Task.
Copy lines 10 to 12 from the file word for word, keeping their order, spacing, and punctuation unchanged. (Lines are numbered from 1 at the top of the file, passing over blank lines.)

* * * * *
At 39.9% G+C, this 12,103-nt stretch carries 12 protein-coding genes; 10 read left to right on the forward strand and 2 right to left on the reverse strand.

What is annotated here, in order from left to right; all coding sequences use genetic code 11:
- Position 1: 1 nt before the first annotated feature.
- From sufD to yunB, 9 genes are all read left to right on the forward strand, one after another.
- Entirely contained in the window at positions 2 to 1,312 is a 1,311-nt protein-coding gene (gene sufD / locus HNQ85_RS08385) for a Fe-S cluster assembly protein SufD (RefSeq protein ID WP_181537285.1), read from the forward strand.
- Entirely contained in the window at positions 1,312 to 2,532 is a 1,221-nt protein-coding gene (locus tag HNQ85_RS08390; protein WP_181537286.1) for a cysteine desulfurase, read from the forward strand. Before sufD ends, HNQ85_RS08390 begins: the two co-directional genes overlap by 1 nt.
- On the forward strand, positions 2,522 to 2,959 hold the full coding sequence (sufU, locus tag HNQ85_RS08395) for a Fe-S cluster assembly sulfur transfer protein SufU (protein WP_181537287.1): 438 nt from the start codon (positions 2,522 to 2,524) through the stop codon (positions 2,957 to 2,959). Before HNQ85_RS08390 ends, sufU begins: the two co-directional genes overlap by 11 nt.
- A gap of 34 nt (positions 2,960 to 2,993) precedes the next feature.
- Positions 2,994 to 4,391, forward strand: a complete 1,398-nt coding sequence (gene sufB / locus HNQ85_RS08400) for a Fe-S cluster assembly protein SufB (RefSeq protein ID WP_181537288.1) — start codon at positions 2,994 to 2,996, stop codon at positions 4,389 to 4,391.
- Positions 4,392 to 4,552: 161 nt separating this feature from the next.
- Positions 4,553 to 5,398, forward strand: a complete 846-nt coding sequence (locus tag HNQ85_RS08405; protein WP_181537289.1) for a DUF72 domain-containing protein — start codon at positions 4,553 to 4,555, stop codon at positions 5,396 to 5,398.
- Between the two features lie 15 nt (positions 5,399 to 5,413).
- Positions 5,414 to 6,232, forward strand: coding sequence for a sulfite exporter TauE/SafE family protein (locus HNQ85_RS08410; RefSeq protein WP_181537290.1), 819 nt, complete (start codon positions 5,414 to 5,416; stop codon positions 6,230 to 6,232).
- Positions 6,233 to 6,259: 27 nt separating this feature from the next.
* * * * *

- Positions 4,392 to 4,552: 161 nt separating this feature from the next.
- Positions 4,553 to 5,398, forward strand: a complete 846-nt coding sequence (locus tag HNQ85_RS08405; protein WP_181537289.1) for a DUF72 domain-containing protein — start codon at positions 4,553 to 4,555, stop codon at positions 5,396 to 5,398.
- Between the two features lie 15 nt (positions 5,399 to 5,413).